WHAT COMES NEXT?
What will the Venezuela government do now?
Maduro has called for a week of discussion in his party. He has called a special meeting for all the organizations that make up the GPP – the umbrella group of those who support the revolution. Tuesday night Maduro announced that he was firing his whole cabinet.
Next Wednesday, Maduro will gather with all 900 of the government political party PSUV delegates to evaluate the situation, make plans and create proposals.
  1. The Communal Powers
More importantly, for Saturday, Maduro called a meeting of the presidential councils of popular power. These “Communes” have been largely ignored by the opposition and the vast majority of the councils are heavily Chavista. Venezuela passed the Organic Law of the Communes in December 2010, and the Ministry of Communes claims that there are over 40,000 community councils, with over 1000 communes. Maduro increased the 2015 budget of the Ministry of Communes by 62% in preparation for their increasing importance in his strategy. In the Chavez-Maduro version of the communes, residents unite in a number of community councils with the object of self-governance through a communal parliament – a parallel structure to the existing municipal, state and national structures financed from the executive branch. This is part of what the government labels its grass-roots “participatory democracy” that Maduro could turn to in order to get around the opposition-dominated National Assembly.
The government has followed the cut, isolate and neuter strategy before. When Opposition leader Antonio Ledezma defeated the Chavistas for the important and symbolic Caracas mayor position in 2008, the Chavista dominated National Assembly created a new “Capital District,” took away all the mayor’s power, money and responsibilities, and gave it to a new Chavez-appointed Caracas governor. Ledezma was subsequently arrested on trumped up charges of participating in an “American plot to overthrow the government,” jailed and is currently still under house arrest after undergoing medical treatment.
  1. The Supreme Court
This is possibly the most important and primary tool in the Chavista arsenal to maintain power and, like the communes, the signs point to the work that the government has been doing to prepare for Maduro’s reliance on the Supreme Justice Tribunal (TSJ). In October, the government persuaded 13 judges of the TSJ to take early retirement. Some of the judges were of questionable loyalty and many were set to have their terms expire in 2016, which would have allowed the new opposition-controlled National Assembly to appoint them, so having them resign now allows Maduro to replace them with loyalists.
National Assembly President Diosdado Cabello – who participated with Chavez in the coup in 1992 – said Tuesday that the National Assembly would be appointing those 13 new TSJ judges before the end of the year (likely over the Christmas holidays, which is what they also did last year). The government will, thus, rely on its fully-packed Supreme Court with its powerful 7 member Constitutional chamber to overturn, neutralize or block any movements from the incoming opposition-dominated National Assembly. Since 2004 (after Chavez packed it with another 12 loyal justices after his original 20 appointed justices dared to rule against him), the Supreme Court has never ruled against the government. And it only takes 4 justices of the Constitutional chamber to rule an action or law unconstitutional — in other words, 4 Chavista justices can defeat the whole of the elected National Assembly.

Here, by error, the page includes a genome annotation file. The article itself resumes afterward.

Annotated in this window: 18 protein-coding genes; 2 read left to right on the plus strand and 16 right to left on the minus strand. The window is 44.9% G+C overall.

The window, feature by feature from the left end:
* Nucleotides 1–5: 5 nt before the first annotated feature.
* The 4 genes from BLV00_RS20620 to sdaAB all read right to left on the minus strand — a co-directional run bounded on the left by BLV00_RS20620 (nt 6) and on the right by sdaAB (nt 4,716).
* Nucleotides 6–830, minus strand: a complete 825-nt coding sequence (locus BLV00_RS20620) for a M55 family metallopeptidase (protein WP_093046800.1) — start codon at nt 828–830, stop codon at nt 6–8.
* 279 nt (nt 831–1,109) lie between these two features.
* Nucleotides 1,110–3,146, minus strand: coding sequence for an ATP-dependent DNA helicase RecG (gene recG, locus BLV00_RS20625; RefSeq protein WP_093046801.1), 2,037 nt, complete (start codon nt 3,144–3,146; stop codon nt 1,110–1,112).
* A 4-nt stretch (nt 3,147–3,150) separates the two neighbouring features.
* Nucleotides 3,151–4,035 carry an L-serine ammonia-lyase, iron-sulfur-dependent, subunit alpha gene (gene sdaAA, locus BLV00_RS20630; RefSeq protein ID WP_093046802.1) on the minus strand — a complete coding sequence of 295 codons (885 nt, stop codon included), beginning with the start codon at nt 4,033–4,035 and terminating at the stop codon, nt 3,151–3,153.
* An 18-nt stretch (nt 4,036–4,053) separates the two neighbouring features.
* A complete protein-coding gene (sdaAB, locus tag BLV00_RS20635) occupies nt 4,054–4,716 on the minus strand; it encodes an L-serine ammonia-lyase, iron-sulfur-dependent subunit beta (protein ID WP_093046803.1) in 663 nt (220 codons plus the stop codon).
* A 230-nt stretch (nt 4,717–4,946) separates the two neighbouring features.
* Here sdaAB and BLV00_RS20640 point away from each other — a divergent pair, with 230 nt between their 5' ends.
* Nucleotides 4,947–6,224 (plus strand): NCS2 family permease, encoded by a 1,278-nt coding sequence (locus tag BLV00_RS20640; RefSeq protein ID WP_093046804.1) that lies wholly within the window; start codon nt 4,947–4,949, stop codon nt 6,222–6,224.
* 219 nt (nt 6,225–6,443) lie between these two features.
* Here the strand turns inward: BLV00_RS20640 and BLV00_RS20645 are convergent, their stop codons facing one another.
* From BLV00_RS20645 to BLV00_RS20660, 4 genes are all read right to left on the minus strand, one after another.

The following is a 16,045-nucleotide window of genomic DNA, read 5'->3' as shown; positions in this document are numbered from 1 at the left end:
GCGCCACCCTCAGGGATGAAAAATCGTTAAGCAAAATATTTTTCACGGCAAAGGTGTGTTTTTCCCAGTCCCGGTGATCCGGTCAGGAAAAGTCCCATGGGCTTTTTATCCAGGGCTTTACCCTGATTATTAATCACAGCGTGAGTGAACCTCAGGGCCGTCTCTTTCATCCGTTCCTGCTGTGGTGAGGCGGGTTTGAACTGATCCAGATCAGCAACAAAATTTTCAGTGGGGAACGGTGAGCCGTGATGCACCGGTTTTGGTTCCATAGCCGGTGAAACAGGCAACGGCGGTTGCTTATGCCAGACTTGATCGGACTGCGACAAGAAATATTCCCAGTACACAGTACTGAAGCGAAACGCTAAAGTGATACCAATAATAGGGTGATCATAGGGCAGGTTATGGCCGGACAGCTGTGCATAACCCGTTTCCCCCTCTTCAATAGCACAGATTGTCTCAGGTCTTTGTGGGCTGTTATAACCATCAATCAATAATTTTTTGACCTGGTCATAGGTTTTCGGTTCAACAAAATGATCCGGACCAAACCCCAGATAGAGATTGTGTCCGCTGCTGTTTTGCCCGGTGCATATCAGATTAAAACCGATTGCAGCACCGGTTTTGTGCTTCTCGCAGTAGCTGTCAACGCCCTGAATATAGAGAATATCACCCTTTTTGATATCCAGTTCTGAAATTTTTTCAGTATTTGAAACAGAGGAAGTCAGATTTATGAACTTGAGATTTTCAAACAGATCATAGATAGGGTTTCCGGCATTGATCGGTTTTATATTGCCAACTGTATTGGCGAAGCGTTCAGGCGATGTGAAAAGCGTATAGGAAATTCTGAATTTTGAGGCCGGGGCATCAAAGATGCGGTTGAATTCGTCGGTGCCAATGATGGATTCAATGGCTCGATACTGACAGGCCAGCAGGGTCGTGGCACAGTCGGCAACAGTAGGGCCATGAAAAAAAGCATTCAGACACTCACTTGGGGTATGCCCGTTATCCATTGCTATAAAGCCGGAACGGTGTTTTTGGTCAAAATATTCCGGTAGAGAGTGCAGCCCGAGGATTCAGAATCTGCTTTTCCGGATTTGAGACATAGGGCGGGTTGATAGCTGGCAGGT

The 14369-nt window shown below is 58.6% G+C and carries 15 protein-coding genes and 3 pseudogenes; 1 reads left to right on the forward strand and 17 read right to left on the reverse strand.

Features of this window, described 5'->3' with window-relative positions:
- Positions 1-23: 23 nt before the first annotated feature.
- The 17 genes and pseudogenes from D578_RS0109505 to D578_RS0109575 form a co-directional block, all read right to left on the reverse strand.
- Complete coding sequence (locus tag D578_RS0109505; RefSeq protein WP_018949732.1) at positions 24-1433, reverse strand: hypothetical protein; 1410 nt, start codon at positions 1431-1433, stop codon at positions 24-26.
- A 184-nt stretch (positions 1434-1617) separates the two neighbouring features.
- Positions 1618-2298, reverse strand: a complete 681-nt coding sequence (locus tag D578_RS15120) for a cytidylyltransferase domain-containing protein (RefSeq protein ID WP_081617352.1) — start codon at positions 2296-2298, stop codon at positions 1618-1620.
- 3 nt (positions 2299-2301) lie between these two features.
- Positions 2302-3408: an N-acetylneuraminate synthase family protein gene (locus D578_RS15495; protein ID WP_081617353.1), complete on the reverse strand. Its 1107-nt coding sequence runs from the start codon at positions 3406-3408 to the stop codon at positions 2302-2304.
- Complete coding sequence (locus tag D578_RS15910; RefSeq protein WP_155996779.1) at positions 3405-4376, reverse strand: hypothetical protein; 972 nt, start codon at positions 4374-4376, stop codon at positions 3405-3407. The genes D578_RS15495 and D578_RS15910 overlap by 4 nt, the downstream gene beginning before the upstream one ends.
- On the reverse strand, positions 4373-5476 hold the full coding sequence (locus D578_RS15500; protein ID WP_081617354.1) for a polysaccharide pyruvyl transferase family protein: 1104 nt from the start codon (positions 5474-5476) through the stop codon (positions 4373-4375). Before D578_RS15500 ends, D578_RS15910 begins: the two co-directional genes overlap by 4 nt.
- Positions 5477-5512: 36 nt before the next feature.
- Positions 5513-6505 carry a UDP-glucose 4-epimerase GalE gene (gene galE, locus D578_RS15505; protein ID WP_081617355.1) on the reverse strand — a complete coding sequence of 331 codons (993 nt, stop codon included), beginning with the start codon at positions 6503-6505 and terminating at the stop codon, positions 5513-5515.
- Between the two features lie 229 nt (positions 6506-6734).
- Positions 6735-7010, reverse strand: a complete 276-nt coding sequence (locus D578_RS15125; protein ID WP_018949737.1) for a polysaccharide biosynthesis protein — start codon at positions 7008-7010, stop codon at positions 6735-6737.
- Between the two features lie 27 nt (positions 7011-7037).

1. Rule-by-Decree Authority
The outgoing National Assembly will probably also pass a decree giving Maduro the power to make and pass laws without the National Assembly, a Rule-by-Decree authority called Ley Habilitante (Enabling Law). Not only has Maduro been given this authority for most of his term in office, Chavez even did it in advance of the 2010 National Assembly elections which saw the opposition gain a substantial number of seats, though not a majority. When, of course, the new opposition-dominated National Assembly tries to revoke this Rule-by-Decree authority with its supermajority, the matter will likely end up in the Supreme Court (see #2).
In short, we have a recipe for impasse and any needed economic reforms will likely take a backseat to the power struggles. It is possible, of course, that some government officials and judges may see the writing on the wall and begin to negotiate about joining with the opposition to save their skins, jobs or just stay out of jail, but cornered rats do not as a general rule behave rationally.”
And sadly, so far this is what has happened and will continue to happen, with the Supreme Court even giving standing to “Commune” heads and even using the Commune law to limit the National Assembly (here, for example: https://www.scribd.com/doc/299469581/Venezuela-TSJ-Enforcing-Economic-Emergency-Decree-11-February-2016 or here, for the latest affront to the separation of powers: https://www.scribd.com/doc/301818932/Venezuela-TSJ-Decision-Limiting-National-Assembly-Powers-2016 )
Going for the nuclear option of disavowing the repayment of any new international investment or bond is the one thing that Ramos and the National Assembly could do to halt Maduro – it cuts off badly needed funds that the government needs to survive. Indeed, there are several investments and bond issuance deals in the works, including for settling an expropriation debt with Gold Reserve, LLC, and continued financing of the development of that Brisas and Cristinas gold mines, and even a deal in the works to exchange unsecured PDVSA supplier debt for newly issued collateralized PDVSA bonds.